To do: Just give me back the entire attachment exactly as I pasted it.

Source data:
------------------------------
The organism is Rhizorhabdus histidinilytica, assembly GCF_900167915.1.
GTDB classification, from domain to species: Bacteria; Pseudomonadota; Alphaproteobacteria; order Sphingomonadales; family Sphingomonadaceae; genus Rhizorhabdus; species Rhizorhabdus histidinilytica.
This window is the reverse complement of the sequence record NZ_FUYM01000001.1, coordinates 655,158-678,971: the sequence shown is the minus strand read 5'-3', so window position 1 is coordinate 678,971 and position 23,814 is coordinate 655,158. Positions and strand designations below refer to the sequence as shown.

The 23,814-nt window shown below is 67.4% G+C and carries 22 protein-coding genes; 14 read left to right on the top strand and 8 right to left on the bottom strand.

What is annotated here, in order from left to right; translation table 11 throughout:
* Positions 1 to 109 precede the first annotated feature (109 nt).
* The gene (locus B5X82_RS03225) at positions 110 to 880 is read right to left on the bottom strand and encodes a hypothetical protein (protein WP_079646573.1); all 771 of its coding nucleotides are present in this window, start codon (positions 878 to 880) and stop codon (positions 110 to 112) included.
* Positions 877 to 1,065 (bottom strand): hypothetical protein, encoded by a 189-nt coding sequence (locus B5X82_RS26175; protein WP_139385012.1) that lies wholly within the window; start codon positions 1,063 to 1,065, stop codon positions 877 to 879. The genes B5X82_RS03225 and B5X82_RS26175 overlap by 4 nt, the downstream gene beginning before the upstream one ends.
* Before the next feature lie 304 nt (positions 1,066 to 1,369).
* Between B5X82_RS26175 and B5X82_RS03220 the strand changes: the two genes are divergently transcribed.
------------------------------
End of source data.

The organism is Rhizorhabdus histidinilytica, assembly GCF_900167915.1.
GTDB classification, from domain to species: Bacteria; Pseudomonadota; Alphaproteobacteria; order Sphingomonadales; family Sphingomonadaceae; genus Rhizorhabdus; species Rhizorhabdus histidinilytica.
This window is the reverse complement of the sequence record NZ_FUYM01000001.1, coordinates 655,158-678,971: the sequence shown is the minus strand read 5'-3', so window position 1 is coordinate 678,971 and position 23,814 is coordinate 655,158. Positions and strand designations below refer to the sequence as shown.

The 23,814-nt window shown below is 67.4% G+C and carries 22 protein-coding genes; 14 read left to right on the top strand and 8 right to left on the bottom strand.

What is annotated here, in order from left to right; translation table 11 throughout:
* Positions 1 to 109 precede the first annotated feature (109 nt).
* The gene (locus B5X82_RS03225) at positions 110 to 880 is read right to left on the bottom strand and encodes a hypothetical protein (protein WP_079646573.1); all 771 of its coding nucleotides are present in this window, start codon (positions 878 to 880) and stop codon (positions 110 to 112) included.
* Positions 877 to 1,065 (bottom strand): hypothetical protein, encoded by a 189-nt coding sequence (locus B5X82_RS26175; protein WP_139385012.1) that lies wholly within the window; start codon positions 1,063 to 1,065, stop codon positions 877 to 879. The genes B5X82_RS03225 and B5X82_RS26175 overlap by 4 nt, the downstream gene beginning before the upstream one ends.
* Before the next feature lie 304 nt (positions 1,066 to 1,369).
* Between B5X82_RS26175 and B5X82_RS03220 the strand changes: the two genes are divergently transcribed.